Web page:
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Pulling of biomolecules: lessons from toy models Prados, Antonio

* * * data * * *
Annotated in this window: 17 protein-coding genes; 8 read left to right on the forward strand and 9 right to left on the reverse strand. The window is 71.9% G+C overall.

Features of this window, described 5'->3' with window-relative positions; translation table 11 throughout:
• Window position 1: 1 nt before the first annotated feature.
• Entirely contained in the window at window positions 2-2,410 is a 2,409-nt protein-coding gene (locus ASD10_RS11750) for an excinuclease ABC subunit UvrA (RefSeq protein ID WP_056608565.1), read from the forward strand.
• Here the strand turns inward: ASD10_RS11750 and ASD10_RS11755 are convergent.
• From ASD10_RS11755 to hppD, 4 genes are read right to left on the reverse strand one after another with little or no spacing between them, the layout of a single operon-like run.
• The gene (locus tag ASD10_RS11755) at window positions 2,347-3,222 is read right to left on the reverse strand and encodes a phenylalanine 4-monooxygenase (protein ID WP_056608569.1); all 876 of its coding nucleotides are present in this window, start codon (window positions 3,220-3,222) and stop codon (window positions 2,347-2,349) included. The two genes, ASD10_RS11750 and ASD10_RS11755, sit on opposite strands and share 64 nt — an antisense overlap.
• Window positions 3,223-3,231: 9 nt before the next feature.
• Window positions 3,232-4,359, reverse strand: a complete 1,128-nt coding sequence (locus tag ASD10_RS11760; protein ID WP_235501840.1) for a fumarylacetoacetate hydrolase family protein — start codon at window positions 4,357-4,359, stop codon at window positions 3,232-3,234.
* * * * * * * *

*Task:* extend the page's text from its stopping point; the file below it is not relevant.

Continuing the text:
In recent years, atomic force microscopy (AFM) has been used to look into the elasticity of modular proteins, which comprise a certain number of identical protein domains [3]. The molecule is typically pulled from one end while the other is kept fixed, and either the length of the biomolecule or the force applied on it is controlled. In the above experiments, the force-extension curve (FEC) is recorded, which gives the force needed to stretch the biomolecule as a function of its length. In modular proteins, the FEC shows a sawtooth behaviour under length- control: the unfolding of the different units that constitute the polyprotein is accompanied by a drop of the force. Moreover, the force at which the unfolding takes place, increases with the stretching rate [4–8]. On the other hand, there are also protein domains that are composed of several stable structural units or “un- foldons”. The unfolding pathway is defined as the order and the way in which these “unfoldons” unravel, and it depends on the pulling speed. Consistently with the physical intuition, the weakest unfoldon opens first at low pulling rates. At higher rates, no longer is the first unit that unfolds but the pulled one [9–12]. In this talk, we discuss how some key aspects of these pulling experiments can be understood by using “toy” models [13–15]. Basically, the extension of each unit follows an overdamped Langevin equation. First, for the analysis of the FEC, the units are independent except for the global constraint given by the length-control condi- tion. Second, we study the unfolding pathway by taking into account the spatial structure of the molecule, which introduces crucial additional couplings among the units. References [1] F.Ritort,J.Phys.:Condens.Matter18,R531-R583(2006) [2] S.KumarandM.S.Li,Phys.Rep.486,1(2010) [3] P.E.MarszalekandY.F.Dufrêne,Chem.Soc.Rev.41,3523(2012) [4] S.B.Smith,Y.CuiandC.Bustamante,Science271,795-799(1996) [5] M. Carrion-Vázquez, A. F. Oberhauser, S. B. Fowler, P. E. Marszalek, S. E. Broedel, J. Clarke and J. M. Fernandez, Proc. Natl. Acad. Sci. USA 96, 3694-3699 (1999) [6] H.LuandK.Schulten,ProteinsStruct.Funct.Genet.35,453-463(1999) [7] T.E.Fisher,P.E.MarszalekandJ.M.Fernandez,NatureStruct.Biol.7,719-724(2000) [8] Y.Cao,R.KuskeandH.Li,Biophys.J.95,782-788(2008) [9] C.Hyeon,R.I.Dima,andD.Thirumalai,Structure14,1633(2006) [10] M.S.LiandM.Kouza,J.Chem.Phys.130,145102(2009) [11] C.Guardiani,D.DiMarino,A.Tramontano,M.ChinappiandF.Cecconi,J.Chem.TheoryComput.10,3589(2014) [12] M.Kouza,C.K.Hu,M.S.LiandK.Kolinski,J.Chem.Phys.139,065103(2013) [13] L.L.Bonilla,A.Carpio,andA.Prados,EPL108,28002(2014)[HighlightedinRevistaEspañoladeFísica29(3),29(2015)] [14] L. L. Bonilla, A. Carpio, and A. Prados, Phys. Rev. E 91, 052712 (2015). [Highlighted in Revista Española de Física 29 (3), 29 (2015)] [15] C.A.Plata,F.Cecconi,M.Chinappi,andA.Prados,J.Stat.Mech.P08003(2015)

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